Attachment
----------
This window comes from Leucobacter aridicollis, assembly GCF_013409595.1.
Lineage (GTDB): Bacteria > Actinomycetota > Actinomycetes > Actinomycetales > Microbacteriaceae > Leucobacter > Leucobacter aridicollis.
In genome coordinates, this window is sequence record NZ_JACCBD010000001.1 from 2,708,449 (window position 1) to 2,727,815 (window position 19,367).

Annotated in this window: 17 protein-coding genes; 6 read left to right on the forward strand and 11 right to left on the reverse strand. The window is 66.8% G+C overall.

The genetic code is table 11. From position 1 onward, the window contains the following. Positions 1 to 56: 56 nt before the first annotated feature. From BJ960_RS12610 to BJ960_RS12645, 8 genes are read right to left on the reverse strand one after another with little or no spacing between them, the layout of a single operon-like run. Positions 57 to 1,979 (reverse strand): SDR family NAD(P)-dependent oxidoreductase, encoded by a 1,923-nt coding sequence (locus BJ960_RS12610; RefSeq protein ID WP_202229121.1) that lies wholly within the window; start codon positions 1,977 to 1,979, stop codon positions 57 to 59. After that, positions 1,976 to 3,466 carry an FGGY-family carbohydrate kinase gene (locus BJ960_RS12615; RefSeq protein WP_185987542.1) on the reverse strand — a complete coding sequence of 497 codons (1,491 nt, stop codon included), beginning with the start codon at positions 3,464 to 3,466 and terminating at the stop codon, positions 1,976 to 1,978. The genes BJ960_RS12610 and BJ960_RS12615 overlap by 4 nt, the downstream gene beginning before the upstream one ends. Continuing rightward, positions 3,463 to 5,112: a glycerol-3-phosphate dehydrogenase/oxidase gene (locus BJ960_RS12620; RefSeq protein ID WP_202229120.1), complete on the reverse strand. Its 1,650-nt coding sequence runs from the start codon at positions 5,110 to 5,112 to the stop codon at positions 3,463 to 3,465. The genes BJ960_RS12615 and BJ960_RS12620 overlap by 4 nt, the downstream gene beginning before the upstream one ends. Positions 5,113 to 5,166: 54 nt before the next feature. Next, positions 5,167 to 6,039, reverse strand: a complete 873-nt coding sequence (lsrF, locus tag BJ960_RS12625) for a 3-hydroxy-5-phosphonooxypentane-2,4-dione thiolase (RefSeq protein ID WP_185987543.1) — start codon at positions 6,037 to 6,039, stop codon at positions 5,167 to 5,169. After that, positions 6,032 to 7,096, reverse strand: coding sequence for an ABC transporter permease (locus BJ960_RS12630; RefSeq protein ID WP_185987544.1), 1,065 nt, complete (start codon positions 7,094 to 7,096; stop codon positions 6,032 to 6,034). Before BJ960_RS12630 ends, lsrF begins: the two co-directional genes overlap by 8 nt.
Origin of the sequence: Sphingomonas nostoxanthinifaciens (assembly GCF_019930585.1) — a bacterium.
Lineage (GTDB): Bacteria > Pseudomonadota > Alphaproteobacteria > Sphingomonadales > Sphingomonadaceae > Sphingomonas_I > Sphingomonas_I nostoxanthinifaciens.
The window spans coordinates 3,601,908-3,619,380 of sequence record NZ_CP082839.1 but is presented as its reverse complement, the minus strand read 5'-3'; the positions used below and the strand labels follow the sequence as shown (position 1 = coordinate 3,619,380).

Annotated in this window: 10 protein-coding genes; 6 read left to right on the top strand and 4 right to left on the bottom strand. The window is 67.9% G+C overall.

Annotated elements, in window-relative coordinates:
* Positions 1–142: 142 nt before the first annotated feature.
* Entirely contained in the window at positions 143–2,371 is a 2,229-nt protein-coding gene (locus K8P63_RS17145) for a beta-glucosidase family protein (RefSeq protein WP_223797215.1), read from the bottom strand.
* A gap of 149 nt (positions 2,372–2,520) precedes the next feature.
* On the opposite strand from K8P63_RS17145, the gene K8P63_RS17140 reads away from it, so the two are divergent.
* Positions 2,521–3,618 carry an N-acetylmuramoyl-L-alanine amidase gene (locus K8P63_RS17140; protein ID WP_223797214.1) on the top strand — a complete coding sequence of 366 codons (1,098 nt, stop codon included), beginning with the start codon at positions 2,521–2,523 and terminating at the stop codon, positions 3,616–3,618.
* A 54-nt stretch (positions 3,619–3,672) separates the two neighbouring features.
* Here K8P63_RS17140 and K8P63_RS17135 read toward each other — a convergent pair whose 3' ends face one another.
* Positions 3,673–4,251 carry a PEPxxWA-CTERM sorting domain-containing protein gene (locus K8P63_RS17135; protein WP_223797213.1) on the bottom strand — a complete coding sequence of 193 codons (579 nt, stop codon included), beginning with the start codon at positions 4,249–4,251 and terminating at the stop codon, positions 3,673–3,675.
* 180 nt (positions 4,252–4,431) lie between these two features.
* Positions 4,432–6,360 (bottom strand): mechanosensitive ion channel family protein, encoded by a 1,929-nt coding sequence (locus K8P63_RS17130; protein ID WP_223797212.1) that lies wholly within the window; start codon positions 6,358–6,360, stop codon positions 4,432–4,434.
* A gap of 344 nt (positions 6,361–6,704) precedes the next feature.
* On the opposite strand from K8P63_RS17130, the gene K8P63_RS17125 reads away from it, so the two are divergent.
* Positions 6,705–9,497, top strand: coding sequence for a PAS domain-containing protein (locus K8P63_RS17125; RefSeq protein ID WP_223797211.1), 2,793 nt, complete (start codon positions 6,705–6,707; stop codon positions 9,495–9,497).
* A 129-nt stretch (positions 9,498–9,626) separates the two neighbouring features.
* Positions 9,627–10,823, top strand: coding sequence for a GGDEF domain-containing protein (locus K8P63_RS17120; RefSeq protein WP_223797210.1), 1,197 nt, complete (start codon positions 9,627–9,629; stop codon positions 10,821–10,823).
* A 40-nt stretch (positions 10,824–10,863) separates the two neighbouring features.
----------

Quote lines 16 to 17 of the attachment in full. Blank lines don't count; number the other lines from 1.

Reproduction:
* A 54-nt stretch (positions 3,619–3,672) separates the two neighbouring features.
* Here K8P63_RS17140 and K8P63_RS17135 read toward each other — a convergent pair whose 3' ends face one another.